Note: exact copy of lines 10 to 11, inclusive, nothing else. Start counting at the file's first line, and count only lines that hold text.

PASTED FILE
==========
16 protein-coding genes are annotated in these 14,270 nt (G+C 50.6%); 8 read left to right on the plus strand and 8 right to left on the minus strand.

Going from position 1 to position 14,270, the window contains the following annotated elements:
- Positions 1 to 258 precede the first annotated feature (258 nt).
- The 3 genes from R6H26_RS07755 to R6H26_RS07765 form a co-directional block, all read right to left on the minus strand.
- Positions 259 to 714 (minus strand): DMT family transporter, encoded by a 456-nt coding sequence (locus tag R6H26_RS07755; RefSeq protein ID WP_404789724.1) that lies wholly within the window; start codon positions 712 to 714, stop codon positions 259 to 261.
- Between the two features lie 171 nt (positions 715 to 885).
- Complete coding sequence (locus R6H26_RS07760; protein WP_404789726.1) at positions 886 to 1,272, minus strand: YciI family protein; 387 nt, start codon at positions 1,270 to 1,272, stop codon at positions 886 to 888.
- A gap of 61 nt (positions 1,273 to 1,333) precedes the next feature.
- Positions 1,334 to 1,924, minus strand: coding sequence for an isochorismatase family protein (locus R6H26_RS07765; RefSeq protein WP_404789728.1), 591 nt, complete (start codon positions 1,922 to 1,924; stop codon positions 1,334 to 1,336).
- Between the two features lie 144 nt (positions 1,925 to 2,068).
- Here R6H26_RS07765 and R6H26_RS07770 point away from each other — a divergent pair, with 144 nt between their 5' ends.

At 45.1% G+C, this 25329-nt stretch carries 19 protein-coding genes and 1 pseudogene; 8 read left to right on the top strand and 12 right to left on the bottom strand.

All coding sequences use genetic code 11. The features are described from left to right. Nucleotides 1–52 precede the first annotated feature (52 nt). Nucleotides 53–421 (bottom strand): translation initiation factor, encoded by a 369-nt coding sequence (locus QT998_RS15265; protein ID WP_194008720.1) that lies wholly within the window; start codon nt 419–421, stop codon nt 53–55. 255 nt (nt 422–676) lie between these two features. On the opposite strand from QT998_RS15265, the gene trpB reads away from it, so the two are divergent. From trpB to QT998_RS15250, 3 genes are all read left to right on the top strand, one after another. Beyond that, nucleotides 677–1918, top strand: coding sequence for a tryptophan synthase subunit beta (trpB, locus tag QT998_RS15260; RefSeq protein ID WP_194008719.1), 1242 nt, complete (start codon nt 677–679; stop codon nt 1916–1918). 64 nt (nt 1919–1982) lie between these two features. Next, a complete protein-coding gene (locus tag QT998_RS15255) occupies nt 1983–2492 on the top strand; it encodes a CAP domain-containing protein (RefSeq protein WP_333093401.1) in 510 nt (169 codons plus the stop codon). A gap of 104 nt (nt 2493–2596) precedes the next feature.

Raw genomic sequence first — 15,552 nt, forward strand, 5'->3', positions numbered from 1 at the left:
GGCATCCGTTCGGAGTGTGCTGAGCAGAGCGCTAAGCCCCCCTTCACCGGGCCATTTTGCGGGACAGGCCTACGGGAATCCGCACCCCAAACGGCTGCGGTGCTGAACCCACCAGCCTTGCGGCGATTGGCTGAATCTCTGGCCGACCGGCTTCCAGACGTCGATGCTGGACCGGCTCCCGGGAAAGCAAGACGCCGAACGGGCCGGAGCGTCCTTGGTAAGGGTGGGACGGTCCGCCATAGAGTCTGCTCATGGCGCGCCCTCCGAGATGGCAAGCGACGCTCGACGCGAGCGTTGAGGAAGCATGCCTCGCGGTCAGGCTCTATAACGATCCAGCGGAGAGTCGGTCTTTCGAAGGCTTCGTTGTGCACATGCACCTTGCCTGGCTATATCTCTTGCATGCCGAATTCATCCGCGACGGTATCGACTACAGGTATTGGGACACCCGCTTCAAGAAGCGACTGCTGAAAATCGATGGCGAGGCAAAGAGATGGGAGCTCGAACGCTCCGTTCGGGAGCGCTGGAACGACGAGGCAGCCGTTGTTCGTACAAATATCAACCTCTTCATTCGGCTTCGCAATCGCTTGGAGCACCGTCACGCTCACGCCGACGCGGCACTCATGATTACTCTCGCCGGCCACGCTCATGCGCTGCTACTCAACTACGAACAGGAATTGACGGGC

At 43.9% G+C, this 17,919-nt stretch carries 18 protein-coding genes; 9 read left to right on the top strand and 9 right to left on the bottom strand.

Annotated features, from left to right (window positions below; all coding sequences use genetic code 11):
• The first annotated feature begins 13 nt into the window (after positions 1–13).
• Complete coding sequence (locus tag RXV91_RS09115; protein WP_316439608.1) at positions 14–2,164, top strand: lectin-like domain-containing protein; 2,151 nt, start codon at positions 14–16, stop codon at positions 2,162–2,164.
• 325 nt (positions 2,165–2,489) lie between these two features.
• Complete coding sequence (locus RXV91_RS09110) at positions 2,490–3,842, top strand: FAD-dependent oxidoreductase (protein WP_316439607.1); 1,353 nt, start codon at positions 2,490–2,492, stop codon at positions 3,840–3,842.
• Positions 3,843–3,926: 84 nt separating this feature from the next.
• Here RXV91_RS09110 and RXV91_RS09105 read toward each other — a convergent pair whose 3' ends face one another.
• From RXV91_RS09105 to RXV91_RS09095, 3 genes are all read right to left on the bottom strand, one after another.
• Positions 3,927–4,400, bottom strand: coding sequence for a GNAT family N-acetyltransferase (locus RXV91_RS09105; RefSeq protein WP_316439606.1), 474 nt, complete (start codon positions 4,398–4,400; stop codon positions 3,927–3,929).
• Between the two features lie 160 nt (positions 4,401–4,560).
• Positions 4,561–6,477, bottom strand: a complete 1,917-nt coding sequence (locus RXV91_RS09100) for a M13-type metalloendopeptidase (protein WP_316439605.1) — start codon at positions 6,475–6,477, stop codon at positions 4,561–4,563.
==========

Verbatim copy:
- Between the two features lie 144 nt (positions 1,925 to 2,068).
- Here R6H26_RS07765 and R6H26_RS07770 point away from each other — a divergent pair, with 144 nt between their 5' ends.